Google’s smartglass guidelines for early adopters: stop being creepy, don’t be rude, and don’t try to read War and Peace
Google has given some official advice on what to do and perhaps more importantly, what not to do, while wearing the company’s Google Glass smartglasses to avoid being a “glasshole”.
Early adopters of Glass, derogatorily called “glassholes”, have come under fire for using it in socially unacceptable conditions where mobile phones aren’t allowed, for being creepy filming people without their permission and for being rude, staring off into the distance for long periods of time.
Glass has gone far beyond the confines of Google employees with its extended “Explorer” early adopter programme. As Google states, it is definitely in the company’s best interest to get its first smartglass customers to behave, as “breaking the rules or being rude will not get businesses excited about Glass and will ruin it for other Explorers”.
To try and help Explorers avoid being glassholes and breaking social codes, Google has compiled a list of solid suggestions pulled from the experiences of early Glass adopters, and some of them are really quite funny.
Stop looking like a tech zombie
Glass was designed to avoid the need to stare down at a smartphone or device to get information, placing snippets of text just outside your field of vision, but that can have some pretty creepy consequences.
If you find yourself staring off into the prism for long periods of time you’re probably looking pretty weird to the people around you.
Google helpfully suggests that reading things like Tolstoy’s 1,225 pages of War and Peace probably isn’t the best idea, suggesting that “things like that are better done on bigger screens”.
Use some common sense
Google encourages Explorers to try Glass in all kinds of situations, but it would probably be best to avoid activities that could see wearers land on their faces.
Glass is a piece of technology, so use common sense. Water-skiing, bull-riding or cage-fighting with Glass are probably not good ideas.
At $1,500 (£900) a piece, Glass might be hi-tech but it is not exactly robust when it comes to high-impact sports.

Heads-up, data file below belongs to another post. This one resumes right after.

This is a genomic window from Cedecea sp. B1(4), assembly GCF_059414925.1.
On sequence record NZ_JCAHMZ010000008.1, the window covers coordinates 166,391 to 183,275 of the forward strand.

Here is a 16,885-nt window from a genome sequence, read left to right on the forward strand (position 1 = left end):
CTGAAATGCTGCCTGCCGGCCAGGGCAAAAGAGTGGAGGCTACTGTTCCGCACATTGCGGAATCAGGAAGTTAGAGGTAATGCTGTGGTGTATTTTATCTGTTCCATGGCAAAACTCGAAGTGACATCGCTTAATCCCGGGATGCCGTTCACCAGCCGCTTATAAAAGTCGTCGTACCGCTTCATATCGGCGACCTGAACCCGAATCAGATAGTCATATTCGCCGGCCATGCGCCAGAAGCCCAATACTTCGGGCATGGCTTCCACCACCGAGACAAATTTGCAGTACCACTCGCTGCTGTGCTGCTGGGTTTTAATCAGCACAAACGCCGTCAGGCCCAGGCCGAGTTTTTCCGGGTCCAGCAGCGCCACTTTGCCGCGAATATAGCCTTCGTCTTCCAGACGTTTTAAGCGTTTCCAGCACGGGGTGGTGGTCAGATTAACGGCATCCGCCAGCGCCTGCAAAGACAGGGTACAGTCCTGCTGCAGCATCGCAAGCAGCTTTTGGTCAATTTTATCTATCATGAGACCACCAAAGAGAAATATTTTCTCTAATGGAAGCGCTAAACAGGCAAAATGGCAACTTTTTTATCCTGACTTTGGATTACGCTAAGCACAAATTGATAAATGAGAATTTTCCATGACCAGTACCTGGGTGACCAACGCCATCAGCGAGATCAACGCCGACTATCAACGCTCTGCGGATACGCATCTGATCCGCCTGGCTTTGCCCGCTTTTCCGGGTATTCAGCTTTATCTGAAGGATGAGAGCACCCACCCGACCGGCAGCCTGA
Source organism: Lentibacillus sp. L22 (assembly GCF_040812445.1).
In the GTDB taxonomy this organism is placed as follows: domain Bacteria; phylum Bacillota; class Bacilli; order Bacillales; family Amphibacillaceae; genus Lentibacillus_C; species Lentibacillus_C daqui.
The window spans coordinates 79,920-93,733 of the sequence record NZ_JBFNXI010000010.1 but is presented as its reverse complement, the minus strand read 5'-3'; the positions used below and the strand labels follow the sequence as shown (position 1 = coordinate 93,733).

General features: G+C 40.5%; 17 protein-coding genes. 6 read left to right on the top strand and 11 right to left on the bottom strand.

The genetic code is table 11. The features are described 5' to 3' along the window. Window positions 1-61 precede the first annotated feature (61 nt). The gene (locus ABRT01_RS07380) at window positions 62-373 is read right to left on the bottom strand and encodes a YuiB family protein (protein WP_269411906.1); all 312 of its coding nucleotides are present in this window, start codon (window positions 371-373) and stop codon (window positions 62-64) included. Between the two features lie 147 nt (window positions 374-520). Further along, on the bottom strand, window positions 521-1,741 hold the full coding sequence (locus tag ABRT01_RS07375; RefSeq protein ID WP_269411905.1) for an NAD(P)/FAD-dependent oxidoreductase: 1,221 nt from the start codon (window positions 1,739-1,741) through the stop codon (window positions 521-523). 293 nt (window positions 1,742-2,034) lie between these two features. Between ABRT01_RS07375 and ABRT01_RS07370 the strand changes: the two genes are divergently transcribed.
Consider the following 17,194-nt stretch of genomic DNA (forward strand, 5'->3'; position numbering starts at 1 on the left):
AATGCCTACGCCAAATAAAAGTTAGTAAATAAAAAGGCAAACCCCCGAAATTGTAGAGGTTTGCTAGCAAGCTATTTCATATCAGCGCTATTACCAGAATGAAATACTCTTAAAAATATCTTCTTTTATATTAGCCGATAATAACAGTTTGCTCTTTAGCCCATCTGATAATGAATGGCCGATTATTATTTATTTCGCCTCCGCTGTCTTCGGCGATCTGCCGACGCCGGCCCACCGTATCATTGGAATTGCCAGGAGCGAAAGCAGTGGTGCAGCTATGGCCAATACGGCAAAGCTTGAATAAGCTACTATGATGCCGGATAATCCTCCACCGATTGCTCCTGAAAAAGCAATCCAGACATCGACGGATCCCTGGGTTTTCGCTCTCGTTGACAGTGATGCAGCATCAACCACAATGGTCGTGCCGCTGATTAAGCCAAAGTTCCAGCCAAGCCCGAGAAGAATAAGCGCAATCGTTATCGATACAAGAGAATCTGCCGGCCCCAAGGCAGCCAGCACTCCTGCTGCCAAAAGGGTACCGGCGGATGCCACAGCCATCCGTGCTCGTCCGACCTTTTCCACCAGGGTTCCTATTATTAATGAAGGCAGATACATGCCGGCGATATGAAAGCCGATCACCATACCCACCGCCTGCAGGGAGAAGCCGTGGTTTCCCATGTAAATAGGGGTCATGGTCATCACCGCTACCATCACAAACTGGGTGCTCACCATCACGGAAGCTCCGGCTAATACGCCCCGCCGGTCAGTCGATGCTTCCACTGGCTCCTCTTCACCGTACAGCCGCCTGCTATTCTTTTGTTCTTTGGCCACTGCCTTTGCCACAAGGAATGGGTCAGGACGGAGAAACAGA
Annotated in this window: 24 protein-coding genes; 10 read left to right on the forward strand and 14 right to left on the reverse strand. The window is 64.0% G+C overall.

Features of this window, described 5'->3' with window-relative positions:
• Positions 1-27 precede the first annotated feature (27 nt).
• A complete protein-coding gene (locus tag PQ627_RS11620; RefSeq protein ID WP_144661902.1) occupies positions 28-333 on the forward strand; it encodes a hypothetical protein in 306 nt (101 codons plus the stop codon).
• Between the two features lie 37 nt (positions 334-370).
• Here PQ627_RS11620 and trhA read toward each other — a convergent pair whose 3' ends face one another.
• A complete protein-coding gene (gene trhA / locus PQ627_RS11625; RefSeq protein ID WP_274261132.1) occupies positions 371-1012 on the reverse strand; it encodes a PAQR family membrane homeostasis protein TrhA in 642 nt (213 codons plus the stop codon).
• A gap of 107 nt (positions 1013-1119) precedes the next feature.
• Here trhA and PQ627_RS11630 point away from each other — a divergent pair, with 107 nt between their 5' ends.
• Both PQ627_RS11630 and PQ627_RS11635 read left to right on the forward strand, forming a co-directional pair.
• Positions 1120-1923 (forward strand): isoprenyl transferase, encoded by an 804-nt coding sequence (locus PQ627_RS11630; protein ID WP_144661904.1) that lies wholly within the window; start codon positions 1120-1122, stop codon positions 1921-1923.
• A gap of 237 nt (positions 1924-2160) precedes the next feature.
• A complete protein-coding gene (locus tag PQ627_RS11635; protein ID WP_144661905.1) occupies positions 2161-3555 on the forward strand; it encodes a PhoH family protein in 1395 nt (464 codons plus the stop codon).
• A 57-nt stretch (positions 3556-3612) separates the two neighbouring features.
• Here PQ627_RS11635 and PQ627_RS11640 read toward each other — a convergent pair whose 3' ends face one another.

Glass probably doesn’t contribute to a romantic meal
The idea of smartglasses being worn in public is new, and people are curious. Passersby will stop and stare, ask questions or maybe even react badly if you turn to face them, so Google helpfully suggests that taking Glass off might be the best idea.
If you’re worried about someone interrupting that romantic dinner at a nice restaurant with a question about Glass, just take it off and put it around the back of your neck or in your bag.
Of course, you also have the fact that your date might be creeped out that you have a head-mounted camera pointed at them all night, regardless of whether or not you are recording their every move.
Stop standing in the corner of the room being creepy
Apparently the temptation to record the every move of people going about their day is insatiable for some Glass Explorers. Google suggests that Glass wearers should treat the camera function like they would a mobile phone camera – ask permission and stop being creepy.
“Standing alone in the corner of a room staring at people while recording them through Glass is not going to win you any friends.”
Some people are pretty tetchy when it comes to being caught on camera, just ask the paparazzi.
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image: © Loic Le Meur